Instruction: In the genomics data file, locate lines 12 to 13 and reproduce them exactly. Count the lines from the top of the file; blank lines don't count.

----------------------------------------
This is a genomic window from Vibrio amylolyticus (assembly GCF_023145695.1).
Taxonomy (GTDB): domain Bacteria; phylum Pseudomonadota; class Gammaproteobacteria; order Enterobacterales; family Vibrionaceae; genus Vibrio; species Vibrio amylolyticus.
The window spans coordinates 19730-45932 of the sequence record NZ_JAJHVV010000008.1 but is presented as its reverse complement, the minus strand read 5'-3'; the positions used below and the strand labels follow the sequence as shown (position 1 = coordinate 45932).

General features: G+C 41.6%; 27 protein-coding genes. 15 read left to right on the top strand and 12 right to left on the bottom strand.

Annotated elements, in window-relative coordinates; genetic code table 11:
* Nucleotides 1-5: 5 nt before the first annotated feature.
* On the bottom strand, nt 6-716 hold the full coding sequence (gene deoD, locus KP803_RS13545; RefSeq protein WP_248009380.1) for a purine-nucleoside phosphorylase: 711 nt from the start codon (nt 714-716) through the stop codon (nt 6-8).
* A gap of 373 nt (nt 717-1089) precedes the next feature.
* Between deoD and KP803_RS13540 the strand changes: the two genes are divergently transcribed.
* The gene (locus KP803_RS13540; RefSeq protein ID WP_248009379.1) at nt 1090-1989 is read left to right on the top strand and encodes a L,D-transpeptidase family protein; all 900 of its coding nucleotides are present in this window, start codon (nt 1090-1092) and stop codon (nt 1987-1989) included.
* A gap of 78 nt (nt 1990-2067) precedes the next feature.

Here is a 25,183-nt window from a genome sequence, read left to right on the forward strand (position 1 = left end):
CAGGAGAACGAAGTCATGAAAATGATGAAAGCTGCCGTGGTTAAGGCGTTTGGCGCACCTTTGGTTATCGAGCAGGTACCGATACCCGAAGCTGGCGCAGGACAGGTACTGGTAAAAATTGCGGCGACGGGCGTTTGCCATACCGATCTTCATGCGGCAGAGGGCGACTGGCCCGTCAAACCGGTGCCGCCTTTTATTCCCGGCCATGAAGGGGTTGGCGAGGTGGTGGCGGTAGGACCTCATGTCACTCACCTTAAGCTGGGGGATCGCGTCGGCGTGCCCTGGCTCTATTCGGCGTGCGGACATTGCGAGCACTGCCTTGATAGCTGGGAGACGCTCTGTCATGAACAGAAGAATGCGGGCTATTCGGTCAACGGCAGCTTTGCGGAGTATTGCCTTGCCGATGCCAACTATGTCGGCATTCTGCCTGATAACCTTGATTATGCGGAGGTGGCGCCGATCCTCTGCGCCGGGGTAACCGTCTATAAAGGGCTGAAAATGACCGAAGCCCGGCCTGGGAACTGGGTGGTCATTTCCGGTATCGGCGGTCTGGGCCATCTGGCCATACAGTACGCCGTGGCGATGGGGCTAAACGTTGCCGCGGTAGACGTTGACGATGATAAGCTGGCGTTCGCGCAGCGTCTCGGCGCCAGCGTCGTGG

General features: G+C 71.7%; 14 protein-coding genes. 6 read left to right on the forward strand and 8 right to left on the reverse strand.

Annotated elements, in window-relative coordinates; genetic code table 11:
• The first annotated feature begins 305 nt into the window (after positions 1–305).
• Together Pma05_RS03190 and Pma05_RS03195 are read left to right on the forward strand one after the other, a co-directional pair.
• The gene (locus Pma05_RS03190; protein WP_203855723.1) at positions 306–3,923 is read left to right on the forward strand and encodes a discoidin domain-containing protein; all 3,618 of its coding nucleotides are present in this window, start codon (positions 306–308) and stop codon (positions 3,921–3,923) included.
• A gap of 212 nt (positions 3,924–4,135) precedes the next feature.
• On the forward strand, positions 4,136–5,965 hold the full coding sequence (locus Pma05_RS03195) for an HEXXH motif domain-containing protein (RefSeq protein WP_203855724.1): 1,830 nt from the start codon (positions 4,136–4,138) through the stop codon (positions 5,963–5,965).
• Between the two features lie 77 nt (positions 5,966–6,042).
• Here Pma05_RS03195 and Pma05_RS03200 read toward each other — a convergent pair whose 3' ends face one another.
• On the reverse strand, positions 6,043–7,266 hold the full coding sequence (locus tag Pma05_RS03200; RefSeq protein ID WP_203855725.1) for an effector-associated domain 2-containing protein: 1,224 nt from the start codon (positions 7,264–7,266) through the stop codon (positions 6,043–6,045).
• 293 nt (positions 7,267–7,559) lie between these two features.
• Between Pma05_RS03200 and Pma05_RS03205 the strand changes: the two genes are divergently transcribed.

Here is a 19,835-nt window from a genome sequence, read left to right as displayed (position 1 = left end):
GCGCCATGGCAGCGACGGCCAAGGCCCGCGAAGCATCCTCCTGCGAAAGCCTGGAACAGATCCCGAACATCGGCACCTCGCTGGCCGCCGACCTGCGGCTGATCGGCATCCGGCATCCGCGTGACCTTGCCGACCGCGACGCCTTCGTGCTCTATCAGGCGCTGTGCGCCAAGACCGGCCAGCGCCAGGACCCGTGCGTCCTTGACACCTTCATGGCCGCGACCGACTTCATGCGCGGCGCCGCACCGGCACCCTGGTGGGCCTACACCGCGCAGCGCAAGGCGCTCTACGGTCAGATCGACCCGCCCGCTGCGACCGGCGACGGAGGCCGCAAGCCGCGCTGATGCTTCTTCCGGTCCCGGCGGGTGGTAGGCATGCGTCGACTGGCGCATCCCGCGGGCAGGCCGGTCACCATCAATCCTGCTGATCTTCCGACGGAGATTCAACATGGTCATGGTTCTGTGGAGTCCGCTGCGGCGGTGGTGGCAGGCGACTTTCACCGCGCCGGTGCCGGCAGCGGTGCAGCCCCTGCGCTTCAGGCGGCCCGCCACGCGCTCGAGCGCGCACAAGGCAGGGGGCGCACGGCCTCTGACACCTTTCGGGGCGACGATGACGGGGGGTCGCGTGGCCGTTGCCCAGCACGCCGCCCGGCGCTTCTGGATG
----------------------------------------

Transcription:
Here is a 25,183-nt window from a genome sequence, read left to right on the forward strand (position 1 = left end):
CAGGAGAACGAAGTCATGAAAATGATGAAAGCTGCCGTGGTTAAGGCGTTTGGCGCACCTTTGGTTATCGAGCAGGTACCGATACCCGAAGCTGGCGCAGGACAGGTACTGGTAAAAATTGCGGCGACGGGCGTTTGCCATACCGATCTTCATGCGGCAGAGGGCGACTGGCCCGTCAAACCGGTGCCGCCTTTTATTCCCGGCCATGAAGGGGTTGGCGAGGTGGTGGCGGTAGGACCTCATGTCACTCACCTTAAGCTGGGGGATCGCGTCGGCGTGCCCTGGCTCTATTCGGCGTGCGGACATTGCGAGCACTGCCTTGATAGCTGGGAGACGCTCTGTCATGAACAGAAGAATGCGGGCTATTCGGTCAACGGCAGCTTTGCGGAGTATTGCCTTGCCGATGCCAACTATGTCGGCATTCTGCCTGATAACCTTGATTATGCGGAGGTGGCGCCGATCCTCTGCGCCGGGGTAACCGTCTATAAAGGGCTGAAAATGACCGAAGCCCGGCCTGGGAACTGGGTGGTCATTTCCGGTATCGGCGGTCTGGGCCATCTGGCCATACAGTACGCCGTGGCGATGGGGCTAAACGTTGCCGCGGTAGACGTTGACGATGATAAGCTGGCGTTCGCGCAGCGTCTCGGCGCCAGCGTCGTGG